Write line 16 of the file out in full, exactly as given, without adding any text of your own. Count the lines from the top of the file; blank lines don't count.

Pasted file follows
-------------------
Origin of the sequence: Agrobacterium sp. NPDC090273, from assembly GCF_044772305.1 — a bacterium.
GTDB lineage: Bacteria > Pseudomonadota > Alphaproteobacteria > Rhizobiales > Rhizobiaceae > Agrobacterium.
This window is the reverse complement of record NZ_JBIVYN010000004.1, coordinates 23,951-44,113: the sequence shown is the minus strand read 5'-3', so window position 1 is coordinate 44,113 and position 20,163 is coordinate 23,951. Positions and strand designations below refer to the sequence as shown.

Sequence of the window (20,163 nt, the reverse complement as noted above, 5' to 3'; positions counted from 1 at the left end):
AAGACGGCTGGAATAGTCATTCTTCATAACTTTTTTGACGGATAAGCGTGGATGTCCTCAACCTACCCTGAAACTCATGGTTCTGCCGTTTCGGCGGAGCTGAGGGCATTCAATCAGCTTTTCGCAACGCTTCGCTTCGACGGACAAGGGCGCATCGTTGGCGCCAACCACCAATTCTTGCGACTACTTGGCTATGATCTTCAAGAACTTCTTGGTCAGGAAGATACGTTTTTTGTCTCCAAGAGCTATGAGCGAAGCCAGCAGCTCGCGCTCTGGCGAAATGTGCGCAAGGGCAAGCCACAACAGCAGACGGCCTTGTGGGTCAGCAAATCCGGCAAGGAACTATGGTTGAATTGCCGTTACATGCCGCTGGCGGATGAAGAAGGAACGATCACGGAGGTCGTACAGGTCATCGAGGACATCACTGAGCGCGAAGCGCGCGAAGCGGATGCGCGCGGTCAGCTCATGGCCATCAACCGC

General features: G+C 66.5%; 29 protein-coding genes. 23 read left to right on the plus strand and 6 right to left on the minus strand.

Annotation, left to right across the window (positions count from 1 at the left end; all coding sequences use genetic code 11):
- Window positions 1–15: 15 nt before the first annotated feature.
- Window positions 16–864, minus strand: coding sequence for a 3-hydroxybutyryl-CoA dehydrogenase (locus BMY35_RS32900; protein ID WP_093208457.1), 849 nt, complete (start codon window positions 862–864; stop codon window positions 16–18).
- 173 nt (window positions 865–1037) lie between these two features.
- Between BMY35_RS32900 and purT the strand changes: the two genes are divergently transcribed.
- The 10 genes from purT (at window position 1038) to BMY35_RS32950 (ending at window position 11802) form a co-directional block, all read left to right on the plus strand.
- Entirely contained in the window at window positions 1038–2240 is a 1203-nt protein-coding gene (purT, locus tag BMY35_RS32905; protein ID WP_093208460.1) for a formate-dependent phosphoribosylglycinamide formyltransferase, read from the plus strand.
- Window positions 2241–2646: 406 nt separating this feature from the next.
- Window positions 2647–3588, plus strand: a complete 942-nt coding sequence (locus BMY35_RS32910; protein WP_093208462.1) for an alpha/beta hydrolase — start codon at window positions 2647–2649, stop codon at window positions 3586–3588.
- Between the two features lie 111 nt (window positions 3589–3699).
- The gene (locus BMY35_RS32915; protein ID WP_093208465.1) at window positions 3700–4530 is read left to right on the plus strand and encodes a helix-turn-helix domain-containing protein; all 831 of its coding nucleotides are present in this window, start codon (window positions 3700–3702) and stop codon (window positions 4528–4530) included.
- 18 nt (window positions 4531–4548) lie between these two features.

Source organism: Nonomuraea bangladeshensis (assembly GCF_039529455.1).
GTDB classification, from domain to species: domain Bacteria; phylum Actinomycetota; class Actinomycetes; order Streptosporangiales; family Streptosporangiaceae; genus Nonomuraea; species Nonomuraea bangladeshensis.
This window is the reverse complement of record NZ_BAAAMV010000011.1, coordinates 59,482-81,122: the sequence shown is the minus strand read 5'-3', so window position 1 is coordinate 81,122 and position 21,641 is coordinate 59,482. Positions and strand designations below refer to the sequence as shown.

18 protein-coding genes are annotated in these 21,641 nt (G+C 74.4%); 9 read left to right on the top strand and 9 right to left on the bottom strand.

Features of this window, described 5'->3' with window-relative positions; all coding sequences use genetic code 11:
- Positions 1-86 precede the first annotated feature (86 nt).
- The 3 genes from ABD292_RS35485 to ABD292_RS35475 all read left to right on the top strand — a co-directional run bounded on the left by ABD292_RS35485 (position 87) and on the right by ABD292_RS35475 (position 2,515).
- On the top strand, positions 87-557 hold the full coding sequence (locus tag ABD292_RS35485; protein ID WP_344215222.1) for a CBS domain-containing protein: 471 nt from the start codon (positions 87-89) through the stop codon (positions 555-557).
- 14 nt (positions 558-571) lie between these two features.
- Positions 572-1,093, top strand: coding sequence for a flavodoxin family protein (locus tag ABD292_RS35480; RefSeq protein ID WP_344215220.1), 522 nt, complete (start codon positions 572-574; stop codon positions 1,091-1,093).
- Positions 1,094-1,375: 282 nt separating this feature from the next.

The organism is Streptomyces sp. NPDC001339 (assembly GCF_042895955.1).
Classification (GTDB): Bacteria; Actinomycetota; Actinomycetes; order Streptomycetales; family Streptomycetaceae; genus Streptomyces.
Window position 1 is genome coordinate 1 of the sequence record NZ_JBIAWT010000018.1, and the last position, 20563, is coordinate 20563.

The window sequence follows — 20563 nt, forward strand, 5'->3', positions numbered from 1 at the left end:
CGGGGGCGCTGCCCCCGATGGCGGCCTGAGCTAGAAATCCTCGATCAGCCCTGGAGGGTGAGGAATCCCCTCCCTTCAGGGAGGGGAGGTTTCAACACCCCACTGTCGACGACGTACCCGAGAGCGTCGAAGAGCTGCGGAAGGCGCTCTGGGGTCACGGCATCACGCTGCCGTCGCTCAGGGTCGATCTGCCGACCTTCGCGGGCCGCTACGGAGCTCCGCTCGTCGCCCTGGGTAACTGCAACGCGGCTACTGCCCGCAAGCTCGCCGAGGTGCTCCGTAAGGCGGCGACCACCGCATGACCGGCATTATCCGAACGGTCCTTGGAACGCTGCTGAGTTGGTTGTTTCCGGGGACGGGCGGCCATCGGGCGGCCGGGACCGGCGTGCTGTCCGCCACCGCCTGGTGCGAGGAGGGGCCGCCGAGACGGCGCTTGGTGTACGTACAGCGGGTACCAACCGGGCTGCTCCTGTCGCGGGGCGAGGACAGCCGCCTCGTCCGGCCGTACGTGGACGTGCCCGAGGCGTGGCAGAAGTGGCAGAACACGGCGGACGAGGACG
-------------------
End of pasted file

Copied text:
- Between the two features lie 111 nt (window positions 3589–3699).